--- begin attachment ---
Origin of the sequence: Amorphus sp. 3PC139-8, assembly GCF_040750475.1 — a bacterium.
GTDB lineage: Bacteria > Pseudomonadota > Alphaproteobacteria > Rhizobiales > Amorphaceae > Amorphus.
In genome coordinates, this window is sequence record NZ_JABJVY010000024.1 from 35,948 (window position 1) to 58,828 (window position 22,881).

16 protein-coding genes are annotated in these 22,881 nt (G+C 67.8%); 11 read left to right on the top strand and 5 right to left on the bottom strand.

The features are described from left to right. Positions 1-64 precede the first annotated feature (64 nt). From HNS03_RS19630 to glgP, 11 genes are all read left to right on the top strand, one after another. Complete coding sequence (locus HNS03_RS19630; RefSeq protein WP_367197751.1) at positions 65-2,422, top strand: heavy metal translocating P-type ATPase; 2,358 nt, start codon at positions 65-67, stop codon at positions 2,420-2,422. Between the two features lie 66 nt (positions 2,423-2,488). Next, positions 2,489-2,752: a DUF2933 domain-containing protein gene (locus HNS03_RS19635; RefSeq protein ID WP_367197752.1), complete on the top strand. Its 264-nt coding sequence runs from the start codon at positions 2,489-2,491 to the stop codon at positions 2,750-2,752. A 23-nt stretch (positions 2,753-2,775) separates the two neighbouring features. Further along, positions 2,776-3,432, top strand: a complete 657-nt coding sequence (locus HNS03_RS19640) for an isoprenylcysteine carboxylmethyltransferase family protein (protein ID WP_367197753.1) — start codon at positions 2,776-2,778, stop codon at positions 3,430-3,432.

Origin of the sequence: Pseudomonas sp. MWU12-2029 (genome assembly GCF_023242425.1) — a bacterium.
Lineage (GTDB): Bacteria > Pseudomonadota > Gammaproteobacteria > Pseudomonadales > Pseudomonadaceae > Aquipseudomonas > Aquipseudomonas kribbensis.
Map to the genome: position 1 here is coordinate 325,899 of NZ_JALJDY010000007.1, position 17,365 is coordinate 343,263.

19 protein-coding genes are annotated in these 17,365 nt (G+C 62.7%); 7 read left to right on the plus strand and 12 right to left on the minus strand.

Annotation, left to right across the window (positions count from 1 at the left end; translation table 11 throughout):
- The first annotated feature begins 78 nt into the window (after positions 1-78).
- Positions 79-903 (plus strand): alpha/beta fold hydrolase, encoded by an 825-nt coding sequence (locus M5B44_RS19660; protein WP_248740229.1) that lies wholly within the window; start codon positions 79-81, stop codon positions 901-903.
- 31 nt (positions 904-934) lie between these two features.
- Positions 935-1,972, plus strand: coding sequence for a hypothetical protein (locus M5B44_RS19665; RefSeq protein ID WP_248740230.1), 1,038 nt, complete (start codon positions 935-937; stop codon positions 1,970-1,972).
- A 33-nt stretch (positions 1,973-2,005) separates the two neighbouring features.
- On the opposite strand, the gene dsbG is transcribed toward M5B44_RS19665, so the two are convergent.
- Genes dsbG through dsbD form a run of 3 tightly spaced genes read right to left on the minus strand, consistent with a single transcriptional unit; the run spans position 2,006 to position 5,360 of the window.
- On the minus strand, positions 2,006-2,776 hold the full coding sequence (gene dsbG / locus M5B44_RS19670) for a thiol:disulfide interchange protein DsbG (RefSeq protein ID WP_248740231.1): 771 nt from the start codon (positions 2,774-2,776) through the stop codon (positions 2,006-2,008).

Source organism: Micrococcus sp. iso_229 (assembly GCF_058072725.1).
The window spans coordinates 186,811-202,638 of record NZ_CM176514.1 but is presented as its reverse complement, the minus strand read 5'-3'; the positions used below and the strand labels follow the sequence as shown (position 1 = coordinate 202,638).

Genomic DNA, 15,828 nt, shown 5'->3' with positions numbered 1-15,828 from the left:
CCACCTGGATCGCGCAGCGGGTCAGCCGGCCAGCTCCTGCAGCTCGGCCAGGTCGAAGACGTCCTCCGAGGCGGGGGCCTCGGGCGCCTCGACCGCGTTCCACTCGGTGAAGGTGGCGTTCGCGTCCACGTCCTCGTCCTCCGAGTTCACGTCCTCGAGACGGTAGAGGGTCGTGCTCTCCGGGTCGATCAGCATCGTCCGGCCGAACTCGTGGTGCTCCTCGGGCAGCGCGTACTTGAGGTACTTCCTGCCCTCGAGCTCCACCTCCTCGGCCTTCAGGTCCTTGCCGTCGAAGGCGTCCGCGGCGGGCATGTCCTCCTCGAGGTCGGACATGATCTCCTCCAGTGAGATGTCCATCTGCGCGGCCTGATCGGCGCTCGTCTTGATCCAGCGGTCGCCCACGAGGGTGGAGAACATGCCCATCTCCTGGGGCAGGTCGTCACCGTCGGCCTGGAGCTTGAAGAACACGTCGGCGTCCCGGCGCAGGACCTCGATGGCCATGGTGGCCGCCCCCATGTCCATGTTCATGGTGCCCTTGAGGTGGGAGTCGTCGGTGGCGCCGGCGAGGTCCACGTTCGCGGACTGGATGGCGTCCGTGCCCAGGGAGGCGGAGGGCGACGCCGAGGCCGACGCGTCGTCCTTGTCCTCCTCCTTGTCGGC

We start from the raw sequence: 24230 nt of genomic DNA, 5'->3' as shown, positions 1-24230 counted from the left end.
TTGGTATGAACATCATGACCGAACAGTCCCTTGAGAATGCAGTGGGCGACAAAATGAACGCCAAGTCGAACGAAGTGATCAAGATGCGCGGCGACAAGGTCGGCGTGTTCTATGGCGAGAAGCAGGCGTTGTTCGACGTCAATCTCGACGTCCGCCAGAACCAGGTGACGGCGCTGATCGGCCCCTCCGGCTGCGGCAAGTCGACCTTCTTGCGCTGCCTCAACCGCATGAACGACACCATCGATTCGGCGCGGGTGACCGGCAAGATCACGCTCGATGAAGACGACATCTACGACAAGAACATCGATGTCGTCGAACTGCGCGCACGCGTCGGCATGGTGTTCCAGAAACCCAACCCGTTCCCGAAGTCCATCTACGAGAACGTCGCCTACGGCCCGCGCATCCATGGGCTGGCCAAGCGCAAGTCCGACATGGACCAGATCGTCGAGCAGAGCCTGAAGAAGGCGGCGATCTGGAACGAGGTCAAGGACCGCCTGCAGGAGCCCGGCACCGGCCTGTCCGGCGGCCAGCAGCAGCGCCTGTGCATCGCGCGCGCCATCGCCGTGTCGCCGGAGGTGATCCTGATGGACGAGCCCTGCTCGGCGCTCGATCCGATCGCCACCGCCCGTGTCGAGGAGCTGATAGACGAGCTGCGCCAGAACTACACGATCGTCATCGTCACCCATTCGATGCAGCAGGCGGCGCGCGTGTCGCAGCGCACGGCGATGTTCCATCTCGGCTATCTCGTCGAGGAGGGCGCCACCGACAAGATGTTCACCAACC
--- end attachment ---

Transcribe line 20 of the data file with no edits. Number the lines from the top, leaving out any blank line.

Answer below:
The window spans coordinates 186,811-202,638 of record NZ_CM176514.1 but is presented as its reverse complement, the minus strand read 5'-3'; the positions used below and the strand labels follow the sequence as shown (position 1 = coordinate 202,638).